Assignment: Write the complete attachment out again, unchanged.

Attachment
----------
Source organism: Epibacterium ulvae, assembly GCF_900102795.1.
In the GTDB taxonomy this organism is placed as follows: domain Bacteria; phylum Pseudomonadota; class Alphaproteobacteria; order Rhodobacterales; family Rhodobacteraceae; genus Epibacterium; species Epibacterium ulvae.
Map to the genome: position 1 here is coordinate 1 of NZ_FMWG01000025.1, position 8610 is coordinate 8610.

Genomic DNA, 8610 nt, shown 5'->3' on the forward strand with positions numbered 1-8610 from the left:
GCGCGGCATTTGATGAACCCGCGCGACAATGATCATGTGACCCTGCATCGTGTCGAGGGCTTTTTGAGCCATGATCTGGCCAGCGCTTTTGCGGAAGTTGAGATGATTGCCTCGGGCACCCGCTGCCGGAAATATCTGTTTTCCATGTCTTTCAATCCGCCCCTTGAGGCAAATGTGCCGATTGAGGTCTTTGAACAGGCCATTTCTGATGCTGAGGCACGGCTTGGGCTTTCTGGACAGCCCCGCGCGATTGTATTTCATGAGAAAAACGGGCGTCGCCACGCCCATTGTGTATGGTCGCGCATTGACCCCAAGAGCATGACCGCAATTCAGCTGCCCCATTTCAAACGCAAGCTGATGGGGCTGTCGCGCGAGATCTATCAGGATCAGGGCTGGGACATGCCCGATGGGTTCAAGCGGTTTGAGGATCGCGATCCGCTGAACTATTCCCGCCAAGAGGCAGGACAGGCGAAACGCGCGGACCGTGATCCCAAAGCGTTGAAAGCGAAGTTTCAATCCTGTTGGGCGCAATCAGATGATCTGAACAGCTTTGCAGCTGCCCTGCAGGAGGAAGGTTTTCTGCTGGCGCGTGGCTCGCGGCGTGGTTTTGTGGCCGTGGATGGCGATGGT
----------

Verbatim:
Source organism: Epibacterium ulvae, assembly GCF_900102795.1.
In the GTDB taxonomy this organism is placed as follows: domain Bacteria; phylum Pseudomonadota; class Alphaproteobacteria; order Rhodobacterales; family Rhodobacteraceae; genus Epibacterium; species Epibacterium ulvae.
Map to the genome: position 1 here is coordinate 1 of NZ_FMWG01000025.1, position 8610 is coordinate 8610.

Genomic DNA, 8610 nt, shown 5'->3' on the forward strand with positions numbered 1-8610 from the left:
GCGCGGCATTTGATGAACCCGCGCGACAATGATCATGTGACCCTGCATCGTGTCGAGGGCTTTTTGAGCCATGATCTGGCCAGCGCTTTTGCGGAAGTTGAGATGATTGCCTCGGGCACCCGCTGCCGGAAATATCTGTTTTCCATGTCTTTCAATCCGCCCCTTGAGGCAAATGTGCCGATTGAGGTCTTTGAACAGGCCATTTCTGATGCTGAGGCACGGCTTGGGCTTTCTGGACAGCCCCGCGCGATTGTATTTCATGAGAAAAACGGGCGTCGCCACGCCCATTGTGTATGGTCGCGCATTGACCCCAAGAGCATGACCGCAATTCAGCTGCCCCATTTCAAACGCAAGCTGATGGGGCTGTCGCGCGAGATCTATCAGGATCAGGGCTGGGACATGCCCGATGGGTTCAAGCGGTTTGAGGATCGCGATCCGCTGAACTATTCCCGCCAAGAGGCAGGACAGGCGAAACGCGCGGACCGTGATCCCAAAGCGTTGAAAGCGAAGTTTCAATCCTGTTGGGCGCAATCAGATGATCTGAACAGCTTTGCAGCTGCCCTGCAGGAGGAAGGTTTTCTGCTGGCGCGTGGCTCGCGGCGTGGTTTTGTGGCCGTGGATGGCGATGGT